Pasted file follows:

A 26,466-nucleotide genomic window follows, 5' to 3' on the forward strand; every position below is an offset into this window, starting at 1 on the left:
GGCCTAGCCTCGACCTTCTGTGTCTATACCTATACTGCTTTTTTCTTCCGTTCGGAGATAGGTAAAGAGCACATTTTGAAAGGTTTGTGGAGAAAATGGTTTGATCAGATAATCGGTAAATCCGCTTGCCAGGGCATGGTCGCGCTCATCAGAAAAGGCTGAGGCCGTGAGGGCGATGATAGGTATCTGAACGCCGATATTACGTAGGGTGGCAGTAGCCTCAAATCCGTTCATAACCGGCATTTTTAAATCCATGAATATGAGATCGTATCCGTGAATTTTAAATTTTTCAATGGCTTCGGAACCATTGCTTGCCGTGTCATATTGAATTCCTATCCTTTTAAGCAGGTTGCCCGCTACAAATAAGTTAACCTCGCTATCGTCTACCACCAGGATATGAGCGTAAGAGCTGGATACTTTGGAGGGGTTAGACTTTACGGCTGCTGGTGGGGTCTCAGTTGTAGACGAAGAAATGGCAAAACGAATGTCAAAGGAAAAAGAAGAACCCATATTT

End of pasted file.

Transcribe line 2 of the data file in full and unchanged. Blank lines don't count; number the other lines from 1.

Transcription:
GGCCTAGCCTCGACCTTCTGTGTCTATACCTATACTGCTTTTTTCTTCCGTTCGGAGATAGGTAAAGAGCACATTTTGAAAGGTTTGTGGAGAAAATGGTTTGATCAGATAATCGGTAAATCCGCTTGCCAGGGCATGGTCGCGCTCATCAGAAAAGGCTGAGGCCGTGAGGGCGATGATAGGTATCTGAACGCCGATATTACGTAGGGTGGCAGTAGCCTCAAATCCGTTCATAACCGGCATTTTTAAATCCATGAATATGAGATCGTATCCGTGAATTTTAAATTTTTCAATGGCTTCGGAACCATTGCTTGCCGTGTCATATTGAATTCCTATCCTTTTAAGCAGGTTGCCCGCTACAAATAAGTTAACCTCGCTATCGTCTACCACCAGGATATGAGCGTAAGAGCTGGATACTTTGGAGGGGTTAGACTTTACGGCTGCTGGTGGGGTCTCAGTTGTAGACGAAGAAATGGCAAAACGAATGTCAAAGGAAAAAGAAGAACCCATATTT